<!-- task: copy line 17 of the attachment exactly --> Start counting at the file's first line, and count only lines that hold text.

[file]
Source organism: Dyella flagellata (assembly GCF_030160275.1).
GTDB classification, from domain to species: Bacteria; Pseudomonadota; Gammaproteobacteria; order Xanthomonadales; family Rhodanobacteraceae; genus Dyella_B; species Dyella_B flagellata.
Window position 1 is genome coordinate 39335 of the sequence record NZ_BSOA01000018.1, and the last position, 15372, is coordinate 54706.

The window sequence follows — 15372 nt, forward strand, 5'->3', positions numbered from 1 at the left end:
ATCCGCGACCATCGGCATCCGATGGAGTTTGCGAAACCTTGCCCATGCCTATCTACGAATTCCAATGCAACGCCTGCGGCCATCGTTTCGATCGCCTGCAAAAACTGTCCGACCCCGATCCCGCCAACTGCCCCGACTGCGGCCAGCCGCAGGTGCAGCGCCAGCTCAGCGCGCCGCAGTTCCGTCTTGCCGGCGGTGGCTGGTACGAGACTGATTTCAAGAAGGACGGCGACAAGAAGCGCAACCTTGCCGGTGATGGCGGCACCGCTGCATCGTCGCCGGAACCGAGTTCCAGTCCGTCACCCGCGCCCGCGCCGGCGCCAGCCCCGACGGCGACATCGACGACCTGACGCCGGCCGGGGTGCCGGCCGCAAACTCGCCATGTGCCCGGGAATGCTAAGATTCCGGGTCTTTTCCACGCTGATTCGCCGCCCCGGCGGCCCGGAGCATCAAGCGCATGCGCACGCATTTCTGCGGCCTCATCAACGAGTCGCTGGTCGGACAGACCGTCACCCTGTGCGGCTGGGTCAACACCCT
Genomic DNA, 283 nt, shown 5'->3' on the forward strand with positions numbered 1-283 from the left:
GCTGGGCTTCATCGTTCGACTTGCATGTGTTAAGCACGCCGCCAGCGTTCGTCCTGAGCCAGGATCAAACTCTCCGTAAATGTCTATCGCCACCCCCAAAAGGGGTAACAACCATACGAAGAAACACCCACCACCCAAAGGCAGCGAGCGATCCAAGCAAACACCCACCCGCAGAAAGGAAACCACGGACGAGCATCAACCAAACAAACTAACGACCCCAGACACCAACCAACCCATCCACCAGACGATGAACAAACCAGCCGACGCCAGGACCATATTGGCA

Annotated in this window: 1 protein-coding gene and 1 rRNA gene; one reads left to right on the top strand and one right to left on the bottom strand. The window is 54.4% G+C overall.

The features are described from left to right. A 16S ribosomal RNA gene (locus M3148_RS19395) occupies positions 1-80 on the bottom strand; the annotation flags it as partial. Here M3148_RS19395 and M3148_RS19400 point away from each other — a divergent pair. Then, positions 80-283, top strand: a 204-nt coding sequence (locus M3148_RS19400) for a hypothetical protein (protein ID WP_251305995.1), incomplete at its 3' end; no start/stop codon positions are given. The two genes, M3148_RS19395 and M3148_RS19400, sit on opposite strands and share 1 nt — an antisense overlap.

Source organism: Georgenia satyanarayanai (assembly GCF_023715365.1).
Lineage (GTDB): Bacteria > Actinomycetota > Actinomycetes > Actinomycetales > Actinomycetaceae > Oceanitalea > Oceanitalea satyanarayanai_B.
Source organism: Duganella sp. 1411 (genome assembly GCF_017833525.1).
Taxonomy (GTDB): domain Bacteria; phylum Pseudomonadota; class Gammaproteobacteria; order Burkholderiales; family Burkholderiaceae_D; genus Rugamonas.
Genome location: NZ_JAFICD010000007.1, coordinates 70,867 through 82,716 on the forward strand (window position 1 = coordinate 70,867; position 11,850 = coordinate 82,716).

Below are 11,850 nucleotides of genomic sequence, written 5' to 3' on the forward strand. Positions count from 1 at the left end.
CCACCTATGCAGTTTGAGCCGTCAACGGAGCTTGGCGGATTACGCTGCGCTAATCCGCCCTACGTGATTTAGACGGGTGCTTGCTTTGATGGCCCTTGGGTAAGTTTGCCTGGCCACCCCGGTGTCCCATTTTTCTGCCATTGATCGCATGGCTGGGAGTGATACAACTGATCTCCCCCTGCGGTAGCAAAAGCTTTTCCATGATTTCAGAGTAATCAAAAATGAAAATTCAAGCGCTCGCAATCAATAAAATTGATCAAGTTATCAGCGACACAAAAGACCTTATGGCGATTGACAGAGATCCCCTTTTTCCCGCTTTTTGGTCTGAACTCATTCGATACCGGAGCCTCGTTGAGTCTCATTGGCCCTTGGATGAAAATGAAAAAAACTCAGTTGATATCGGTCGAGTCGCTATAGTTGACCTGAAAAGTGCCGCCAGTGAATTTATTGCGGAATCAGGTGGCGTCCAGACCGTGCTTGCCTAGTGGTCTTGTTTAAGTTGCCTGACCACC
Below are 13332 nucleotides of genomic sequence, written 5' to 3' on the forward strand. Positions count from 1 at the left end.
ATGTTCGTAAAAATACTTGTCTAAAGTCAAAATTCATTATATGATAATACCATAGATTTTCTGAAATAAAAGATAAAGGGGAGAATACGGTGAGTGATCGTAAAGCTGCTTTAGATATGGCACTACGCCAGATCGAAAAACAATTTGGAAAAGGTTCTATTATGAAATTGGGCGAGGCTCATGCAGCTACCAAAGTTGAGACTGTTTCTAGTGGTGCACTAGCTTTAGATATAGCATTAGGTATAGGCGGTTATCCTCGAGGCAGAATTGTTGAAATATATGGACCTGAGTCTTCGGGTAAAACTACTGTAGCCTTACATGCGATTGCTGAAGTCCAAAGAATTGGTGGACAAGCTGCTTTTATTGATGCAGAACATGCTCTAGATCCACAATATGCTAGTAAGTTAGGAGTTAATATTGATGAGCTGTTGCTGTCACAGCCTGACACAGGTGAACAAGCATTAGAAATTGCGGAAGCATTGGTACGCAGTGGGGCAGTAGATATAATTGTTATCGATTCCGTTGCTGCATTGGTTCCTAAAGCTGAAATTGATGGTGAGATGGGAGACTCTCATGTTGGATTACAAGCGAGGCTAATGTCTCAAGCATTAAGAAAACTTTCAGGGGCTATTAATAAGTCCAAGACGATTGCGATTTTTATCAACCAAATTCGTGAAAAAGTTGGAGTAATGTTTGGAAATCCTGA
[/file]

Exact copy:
Below are 13332 nucleotides of genomic sequence, written 5' to 3' on the forward strand. Positions count from 1 at the left end.